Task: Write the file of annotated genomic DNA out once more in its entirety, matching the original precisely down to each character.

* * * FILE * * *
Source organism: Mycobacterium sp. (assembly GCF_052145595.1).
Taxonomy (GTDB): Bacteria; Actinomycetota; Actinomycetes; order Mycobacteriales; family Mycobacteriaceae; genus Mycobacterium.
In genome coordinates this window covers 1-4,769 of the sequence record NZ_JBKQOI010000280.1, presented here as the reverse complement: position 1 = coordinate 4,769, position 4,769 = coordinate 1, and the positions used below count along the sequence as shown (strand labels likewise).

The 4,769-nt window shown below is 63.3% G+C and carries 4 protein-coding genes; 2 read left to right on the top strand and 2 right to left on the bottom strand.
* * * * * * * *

Source organism: Mycobacterium sp. (assembly GCF_052145595.1).
Taxonomy (GTDB): Bacteria; Actinomycetota; Actinomycetes; order Mycobacteriales; family Mycobacteriaceae; genus Mycobacterium.
In genome coordinates this window covers 1-4,769 of the sequence record NZ_JBKQOI010000280.1, presented here as the reverse complement: position 1 = coordinate 4,769, position 4,769 = coordinate 1, and the positions used below count along the sequence as shown (strand labels likewise).

The 4,769-nt window shown below is 63.3% G+C and carries 4 protein-coding genes; 2 read left to right on the top strand and 2 right to left on the bottom strand.